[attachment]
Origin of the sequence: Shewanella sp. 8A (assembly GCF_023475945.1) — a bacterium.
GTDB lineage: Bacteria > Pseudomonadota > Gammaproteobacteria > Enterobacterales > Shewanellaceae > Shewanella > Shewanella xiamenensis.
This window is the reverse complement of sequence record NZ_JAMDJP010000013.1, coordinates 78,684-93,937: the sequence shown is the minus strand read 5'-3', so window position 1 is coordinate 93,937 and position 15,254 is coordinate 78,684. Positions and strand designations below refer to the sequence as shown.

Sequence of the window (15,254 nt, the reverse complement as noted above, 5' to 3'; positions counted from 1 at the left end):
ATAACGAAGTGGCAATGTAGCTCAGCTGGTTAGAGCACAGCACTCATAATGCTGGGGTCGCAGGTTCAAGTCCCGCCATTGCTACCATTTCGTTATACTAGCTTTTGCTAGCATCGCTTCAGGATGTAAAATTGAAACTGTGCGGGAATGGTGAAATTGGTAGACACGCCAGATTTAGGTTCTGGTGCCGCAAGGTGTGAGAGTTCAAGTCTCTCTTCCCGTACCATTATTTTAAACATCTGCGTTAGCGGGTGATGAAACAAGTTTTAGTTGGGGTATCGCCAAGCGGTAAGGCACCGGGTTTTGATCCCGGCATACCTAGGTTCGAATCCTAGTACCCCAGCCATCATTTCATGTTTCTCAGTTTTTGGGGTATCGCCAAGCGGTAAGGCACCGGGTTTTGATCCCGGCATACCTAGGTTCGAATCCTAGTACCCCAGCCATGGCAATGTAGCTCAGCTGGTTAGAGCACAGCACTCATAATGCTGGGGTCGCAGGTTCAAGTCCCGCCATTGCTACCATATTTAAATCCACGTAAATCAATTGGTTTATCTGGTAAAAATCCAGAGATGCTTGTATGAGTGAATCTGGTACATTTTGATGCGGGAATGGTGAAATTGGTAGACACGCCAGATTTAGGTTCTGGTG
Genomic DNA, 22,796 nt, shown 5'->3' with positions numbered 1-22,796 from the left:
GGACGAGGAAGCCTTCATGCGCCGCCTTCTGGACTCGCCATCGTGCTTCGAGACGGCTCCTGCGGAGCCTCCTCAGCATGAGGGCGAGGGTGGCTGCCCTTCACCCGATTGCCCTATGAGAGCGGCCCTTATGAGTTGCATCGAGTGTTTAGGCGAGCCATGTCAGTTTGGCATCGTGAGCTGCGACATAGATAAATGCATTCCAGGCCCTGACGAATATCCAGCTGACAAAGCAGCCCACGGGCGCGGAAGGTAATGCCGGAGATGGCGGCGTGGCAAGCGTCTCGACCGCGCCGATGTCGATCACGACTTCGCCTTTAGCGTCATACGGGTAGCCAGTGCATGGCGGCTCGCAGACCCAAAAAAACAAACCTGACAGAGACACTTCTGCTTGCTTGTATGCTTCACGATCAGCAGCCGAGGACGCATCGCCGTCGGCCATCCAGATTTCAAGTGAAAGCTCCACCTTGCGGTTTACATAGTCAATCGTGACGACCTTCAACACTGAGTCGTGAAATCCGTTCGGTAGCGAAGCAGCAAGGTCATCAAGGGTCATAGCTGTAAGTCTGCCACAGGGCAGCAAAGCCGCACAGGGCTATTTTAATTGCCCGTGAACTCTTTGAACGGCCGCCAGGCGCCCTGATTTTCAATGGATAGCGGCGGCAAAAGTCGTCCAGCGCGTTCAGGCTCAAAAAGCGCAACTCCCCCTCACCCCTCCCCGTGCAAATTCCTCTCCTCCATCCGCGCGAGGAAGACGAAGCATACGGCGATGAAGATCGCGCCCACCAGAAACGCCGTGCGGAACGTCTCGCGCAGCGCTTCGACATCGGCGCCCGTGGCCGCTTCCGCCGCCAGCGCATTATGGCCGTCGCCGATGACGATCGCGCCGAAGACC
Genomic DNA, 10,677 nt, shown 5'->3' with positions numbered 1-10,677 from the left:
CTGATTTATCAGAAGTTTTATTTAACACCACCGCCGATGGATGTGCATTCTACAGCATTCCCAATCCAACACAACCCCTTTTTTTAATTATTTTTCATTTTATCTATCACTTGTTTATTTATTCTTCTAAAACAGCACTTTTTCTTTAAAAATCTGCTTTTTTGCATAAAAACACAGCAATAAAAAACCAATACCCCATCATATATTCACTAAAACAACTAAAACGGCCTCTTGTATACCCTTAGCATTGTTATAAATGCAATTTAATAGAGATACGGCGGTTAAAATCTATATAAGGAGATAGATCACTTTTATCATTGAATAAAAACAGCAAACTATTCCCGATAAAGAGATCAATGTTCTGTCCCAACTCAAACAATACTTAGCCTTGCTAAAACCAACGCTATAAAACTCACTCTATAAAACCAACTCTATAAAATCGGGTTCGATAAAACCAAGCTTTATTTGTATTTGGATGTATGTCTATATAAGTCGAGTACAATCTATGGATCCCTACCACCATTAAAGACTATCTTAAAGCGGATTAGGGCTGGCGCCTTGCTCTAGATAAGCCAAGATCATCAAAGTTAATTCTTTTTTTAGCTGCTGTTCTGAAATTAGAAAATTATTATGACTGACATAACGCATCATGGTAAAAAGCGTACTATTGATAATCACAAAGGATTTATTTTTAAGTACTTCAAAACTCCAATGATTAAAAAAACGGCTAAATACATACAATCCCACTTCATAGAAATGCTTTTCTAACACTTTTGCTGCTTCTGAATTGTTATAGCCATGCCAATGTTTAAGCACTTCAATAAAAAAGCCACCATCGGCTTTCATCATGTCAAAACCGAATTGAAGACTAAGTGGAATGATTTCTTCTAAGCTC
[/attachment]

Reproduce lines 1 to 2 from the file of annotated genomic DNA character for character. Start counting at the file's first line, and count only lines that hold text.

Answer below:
Origin of the sequence: Shewanella sp. 8A (assembly GCF_023475945.1) — a bacterium.
GTDB lineage: Bacteria > Pseudomonadota > Gammaproteobacteria > Enterobacterales > Shewanellaceae > Shewanella > Shewanella xiamenensis.